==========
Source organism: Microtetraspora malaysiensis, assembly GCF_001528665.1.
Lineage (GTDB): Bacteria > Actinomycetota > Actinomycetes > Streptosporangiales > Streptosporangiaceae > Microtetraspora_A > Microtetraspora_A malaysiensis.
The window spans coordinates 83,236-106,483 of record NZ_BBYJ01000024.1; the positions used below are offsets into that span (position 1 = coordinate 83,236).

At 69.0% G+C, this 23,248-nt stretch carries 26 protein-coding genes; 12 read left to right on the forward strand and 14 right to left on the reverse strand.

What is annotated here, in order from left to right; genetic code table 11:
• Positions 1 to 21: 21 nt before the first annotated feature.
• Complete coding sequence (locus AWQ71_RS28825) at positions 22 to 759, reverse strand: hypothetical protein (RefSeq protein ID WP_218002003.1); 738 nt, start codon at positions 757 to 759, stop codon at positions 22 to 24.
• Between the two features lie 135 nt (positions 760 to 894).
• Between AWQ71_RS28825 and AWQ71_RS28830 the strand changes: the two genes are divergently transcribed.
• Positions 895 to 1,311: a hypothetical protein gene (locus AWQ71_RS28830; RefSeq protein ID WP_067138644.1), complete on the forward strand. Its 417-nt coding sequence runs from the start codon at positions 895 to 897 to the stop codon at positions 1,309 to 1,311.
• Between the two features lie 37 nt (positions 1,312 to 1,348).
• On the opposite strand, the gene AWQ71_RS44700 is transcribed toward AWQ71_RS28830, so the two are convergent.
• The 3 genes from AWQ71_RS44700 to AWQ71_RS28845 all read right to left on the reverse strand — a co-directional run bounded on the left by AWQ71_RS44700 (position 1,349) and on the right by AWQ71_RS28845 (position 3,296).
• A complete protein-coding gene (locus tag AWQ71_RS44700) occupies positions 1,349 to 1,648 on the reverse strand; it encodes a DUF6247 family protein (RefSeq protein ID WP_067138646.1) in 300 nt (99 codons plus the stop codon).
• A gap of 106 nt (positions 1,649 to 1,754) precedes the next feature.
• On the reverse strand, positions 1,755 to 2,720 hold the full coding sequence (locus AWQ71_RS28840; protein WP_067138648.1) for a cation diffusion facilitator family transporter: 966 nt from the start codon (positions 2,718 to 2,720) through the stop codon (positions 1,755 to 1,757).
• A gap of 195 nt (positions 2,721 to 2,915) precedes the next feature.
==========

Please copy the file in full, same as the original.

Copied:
Source organism: Microtetraspora malaysiensis, assembly GCF_001528665.1.
Lineage (GTDB): Bacteria > Actinomycetota > Actinomycetes > Streptosporangiales > Streptosporangiaceae > Microtetraspora_A > Microtetraspora_A malaysiensis.
The window spans coordinates 83,236-106,483 of record NZ_BBYJ01000024.1; the positions used below are offsets into that span (position 1 = coordinate 83,236).

At 69.0% G+C, this 23,248-nt stretch carries 26 protein-coding genes; 12 read left to right on the forward strand and 14 right to left on the reverse strand.

What is annotated here, in order from left to right; genetic code table 11:
• Positions 1 to 21: 21 nt before the first annotated feature.
• Complete coding sequence (locus AWQ71_RS28825) at positions 22 to 759, reverse strand: hypothetical protein (RefSeq protein ID WP_218002003.1); 738 nt, start codon at positions 757 to 759, stop codon at positions 22 to 24.
• Between the two features lie 135 nt (positions 760 to 894).
• Between AWQ71_RS28825 and AWQ71_RS28830 the strand changes: the two genes are divergently transcribed.
• Positions 895 to 1,311: a hypothetical protein gene (locus AWQ71_RS28830; RefSeq protein ID WP_067138644.1), complete on the forward strand. Its 417-nt coding sequence runs from the start codon at positions 895 to 897 to the stop codon at positions 1,309 to 1,311.
• Between the two features lie 37 nt (positions 1,312 to 1,348).
• On the opposite strand, the gene AWQ71_RS44700 is transcribed toward AWQ71_RS28830, so the two are convergent.
• The 3 genes from AWQ71_RS44700 to AWQ71_RS28845 all read right to left on the reverse strand — a co-directional run bounded on the left by AWQ71_RS44700 (position 1,349) and on the right by AWQ71_RS28845 (position 3,296).
• A complete protein-coding gene (locus tag AWQ71_RS44700) occupies positions 1,349 to 1,648 on the reverse strand; it encodes a DUF6247 family protein (RefSeq protein ID WP_067138646.1) in 300 nt (99 codons plus the stop codon).
• A gap of 106 nt (positions 1,649 to 1,754) precedes the next feature.
• On the reverse strand, positions 1,755 to 2,720 hold the full coding sequence (locus AWQ71_RS28840; protein WP_067138648.1) for a cation diffusion facilitator family transporter: 966 nt from the start codon (positions 2,718 to 2,720) through the stop codon (positions 1,755 to 1,757).
• A gap of 195 nt (positions 2,721 to 2,915) precedes the next feature.